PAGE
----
Steve Hofvendahl played Dymov modestly as a man who falls into the slightly ridiculous role in which other, more confident people choose to cast him. He reveals his decency and bewilderment at the lack of understanding of artistic society for his scientific endeavors in a moving speech in which he asks why his wife's friends will not accept natural science without understanding it much in the same way that he accepts their landscapes and concertos, whose beauty he fails to appreciate. It is a problem which Chekhov, who studied as a medical student himself, was particularly well placed to understand.
Difficult People, which followed, also featured a medical student, the son of a poor family who needs to ask his father for money with which to return to college (various elements in the evening's entertainment seemed particularly designed to appeal to MIT students). The piece was shorter and tighter than its predecessor, focusing on the internal dynamics of a particularly unhappy family dominated by a bully of a father. Harry S. Murphy played the father tempestuously and genuinely looked the part of the scowling earthy tyrant. Despite the fiery subject matter, the treatment was also a little lighter and produced better results, for the son would step out of character to offer wry commentary on the proceedings.
The longest of the pieces, In the Ravine, never found the precision and concentration characteristic of the best short stories. It offered a plethora of interesting images and situations -- the sullen village festering in pollution from its factories, a counterfeiter with the ability to see the evil in people's hearts, his pious mother who sees only the good, a simple soul who likes to eat jam and loses her baby to the cruelty of a jealous flirt -- but in such profusion that the end result was confusion. Perhaps a jumble is a truer piece of life than a neatly tailored slice, but often this scene seemed to be intending to go somewhere and then lost its way, making for dissatisfying drama. Nonetheless, individual performances and episodes were impressive: Charles Geyer as Anisim, the wild eyed forger, and Alice Manning as the saintly Varvara Nikolayevna, "who gets fatter and paler" were both absorbing to watch.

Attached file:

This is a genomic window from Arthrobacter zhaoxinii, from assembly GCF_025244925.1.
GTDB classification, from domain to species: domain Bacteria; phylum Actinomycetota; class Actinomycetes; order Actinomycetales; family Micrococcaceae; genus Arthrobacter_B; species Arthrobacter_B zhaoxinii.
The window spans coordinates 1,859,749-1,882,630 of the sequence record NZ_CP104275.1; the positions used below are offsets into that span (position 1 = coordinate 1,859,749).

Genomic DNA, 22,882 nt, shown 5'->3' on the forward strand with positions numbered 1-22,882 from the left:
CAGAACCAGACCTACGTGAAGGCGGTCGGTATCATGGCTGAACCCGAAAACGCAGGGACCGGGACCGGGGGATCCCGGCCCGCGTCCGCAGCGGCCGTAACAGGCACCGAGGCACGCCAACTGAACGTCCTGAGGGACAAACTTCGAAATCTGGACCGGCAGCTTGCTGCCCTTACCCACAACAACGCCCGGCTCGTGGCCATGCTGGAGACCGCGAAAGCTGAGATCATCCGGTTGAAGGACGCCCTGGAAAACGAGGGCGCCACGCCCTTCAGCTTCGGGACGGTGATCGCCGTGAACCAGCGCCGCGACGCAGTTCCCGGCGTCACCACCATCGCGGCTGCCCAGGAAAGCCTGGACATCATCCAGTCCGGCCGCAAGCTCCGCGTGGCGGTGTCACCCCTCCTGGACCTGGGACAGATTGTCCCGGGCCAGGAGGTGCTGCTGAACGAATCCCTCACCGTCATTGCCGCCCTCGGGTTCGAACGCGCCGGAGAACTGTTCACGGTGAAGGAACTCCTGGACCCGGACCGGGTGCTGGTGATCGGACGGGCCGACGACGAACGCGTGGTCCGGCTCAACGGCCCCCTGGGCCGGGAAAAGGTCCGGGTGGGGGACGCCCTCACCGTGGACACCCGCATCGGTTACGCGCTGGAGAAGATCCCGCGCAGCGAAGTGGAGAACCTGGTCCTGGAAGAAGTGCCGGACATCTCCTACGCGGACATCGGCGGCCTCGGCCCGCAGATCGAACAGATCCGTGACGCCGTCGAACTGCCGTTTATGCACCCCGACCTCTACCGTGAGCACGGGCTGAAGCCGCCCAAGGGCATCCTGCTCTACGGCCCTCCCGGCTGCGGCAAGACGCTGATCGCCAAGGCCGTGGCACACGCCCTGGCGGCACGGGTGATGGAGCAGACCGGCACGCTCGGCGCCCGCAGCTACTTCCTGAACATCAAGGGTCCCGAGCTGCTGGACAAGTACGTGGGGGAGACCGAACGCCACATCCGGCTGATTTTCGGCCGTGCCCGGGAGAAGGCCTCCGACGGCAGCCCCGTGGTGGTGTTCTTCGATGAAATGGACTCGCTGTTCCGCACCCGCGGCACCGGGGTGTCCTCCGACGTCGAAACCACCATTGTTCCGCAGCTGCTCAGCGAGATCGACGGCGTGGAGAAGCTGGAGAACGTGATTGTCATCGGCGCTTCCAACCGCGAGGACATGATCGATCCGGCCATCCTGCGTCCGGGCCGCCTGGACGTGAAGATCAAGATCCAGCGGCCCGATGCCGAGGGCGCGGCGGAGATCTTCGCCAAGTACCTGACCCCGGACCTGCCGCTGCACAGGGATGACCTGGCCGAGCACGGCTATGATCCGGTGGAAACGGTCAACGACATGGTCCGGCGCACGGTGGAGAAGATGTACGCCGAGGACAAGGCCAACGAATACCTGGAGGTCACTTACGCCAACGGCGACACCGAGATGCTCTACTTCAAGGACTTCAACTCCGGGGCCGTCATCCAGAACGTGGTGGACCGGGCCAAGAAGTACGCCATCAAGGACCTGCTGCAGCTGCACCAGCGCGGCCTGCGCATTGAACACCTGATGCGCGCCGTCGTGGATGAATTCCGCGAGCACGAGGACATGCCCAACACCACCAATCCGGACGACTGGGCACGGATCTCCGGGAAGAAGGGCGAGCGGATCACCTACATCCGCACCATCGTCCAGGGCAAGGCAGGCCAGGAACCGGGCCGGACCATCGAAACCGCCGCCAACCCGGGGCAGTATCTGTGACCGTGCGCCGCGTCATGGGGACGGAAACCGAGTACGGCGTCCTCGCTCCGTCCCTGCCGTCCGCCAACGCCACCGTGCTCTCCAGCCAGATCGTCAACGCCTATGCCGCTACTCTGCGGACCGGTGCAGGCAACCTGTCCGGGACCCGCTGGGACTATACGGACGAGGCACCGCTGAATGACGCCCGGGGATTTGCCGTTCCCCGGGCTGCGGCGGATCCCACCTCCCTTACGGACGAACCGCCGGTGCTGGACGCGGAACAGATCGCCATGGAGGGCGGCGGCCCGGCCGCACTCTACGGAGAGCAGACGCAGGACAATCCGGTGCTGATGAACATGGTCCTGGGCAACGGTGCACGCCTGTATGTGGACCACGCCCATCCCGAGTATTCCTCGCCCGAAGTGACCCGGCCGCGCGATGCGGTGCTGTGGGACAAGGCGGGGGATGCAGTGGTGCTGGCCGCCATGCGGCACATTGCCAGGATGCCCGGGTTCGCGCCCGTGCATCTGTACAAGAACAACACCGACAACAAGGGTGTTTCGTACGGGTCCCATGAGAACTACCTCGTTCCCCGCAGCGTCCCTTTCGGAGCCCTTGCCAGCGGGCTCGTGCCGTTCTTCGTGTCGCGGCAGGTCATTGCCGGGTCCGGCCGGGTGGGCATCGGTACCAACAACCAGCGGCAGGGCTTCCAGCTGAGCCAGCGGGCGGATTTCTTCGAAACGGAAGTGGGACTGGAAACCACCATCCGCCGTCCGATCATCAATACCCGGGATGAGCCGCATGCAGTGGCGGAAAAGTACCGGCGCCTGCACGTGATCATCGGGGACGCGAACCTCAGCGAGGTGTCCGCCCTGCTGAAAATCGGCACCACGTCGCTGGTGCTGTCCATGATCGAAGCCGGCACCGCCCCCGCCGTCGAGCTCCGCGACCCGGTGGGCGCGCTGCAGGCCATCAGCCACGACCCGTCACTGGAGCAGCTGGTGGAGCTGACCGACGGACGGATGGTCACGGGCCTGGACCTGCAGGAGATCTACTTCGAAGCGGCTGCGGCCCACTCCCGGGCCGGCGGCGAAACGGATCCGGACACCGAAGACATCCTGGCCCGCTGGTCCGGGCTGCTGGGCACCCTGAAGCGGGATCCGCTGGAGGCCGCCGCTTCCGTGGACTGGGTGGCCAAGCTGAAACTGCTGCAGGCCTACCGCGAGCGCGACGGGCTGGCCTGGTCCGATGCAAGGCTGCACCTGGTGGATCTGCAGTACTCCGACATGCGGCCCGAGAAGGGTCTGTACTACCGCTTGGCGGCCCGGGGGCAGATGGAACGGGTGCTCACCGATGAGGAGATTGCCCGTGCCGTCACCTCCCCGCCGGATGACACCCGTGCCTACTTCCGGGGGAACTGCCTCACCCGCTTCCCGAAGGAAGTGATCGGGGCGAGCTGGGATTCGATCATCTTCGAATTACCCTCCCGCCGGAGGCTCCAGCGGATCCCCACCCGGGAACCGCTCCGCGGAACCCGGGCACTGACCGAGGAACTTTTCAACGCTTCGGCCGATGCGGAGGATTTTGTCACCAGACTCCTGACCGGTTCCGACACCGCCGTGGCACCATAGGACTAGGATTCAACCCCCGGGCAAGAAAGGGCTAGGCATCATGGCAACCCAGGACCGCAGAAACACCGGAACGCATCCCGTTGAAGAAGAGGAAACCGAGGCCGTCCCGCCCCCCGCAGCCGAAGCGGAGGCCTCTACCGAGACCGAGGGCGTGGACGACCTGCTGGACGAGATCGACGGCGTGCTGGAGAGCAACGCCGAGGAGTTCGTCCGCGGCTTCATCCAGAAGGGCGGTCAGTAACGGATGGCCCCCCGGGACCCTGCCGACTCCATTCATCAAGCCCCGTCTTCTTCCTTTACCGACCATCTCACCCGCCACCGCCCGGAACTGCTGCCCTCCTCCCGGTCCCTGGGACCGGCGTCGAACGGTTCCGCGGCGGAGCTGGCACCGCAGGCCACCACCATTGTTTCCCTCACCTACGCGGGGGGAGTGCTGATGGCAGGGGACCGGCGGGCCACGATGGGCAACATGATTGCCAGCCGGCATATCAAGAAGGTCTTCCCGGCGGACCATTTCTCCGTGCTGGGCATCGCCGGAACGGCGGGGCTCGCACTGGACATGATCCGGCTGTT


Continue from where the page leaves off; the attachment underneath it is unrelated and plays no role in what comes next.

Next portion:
The last piece, The Student, returned to the simplicity and brevity of a single strong idea but failed to convince. The episode in which a student, cold and gloomy as he trudges along the road, is reawakened through his chance encounter with two women to the sheer, utter joy of life reflected in the very arrangement of the world around him, is potentially very moving. The experience Chekhov is trying to describe is a powerful one, but Steven Zahn, who played the student, was not able to display this very personal emotion or describe it in his role as narrator. The drawback of this halfway approach to the adaptation was particularly apparent here, where one felt that one neither had the chance to imagine the emotion for oneself as one would if one were to read the story, nor the chance to experience it through another's portrayal on stage.
Here's this - photos in the drawer plus prog in folder. By the way, if Jonthon is doing it for the csm, and no one else wants to particularly ( although I realise I've probably had my turn with Aida), I would love to review Rosenkavalier at the opera. What by the way is the policy over summer things - do we cover them much? - eg ballet co from belgium in early June ? - Mark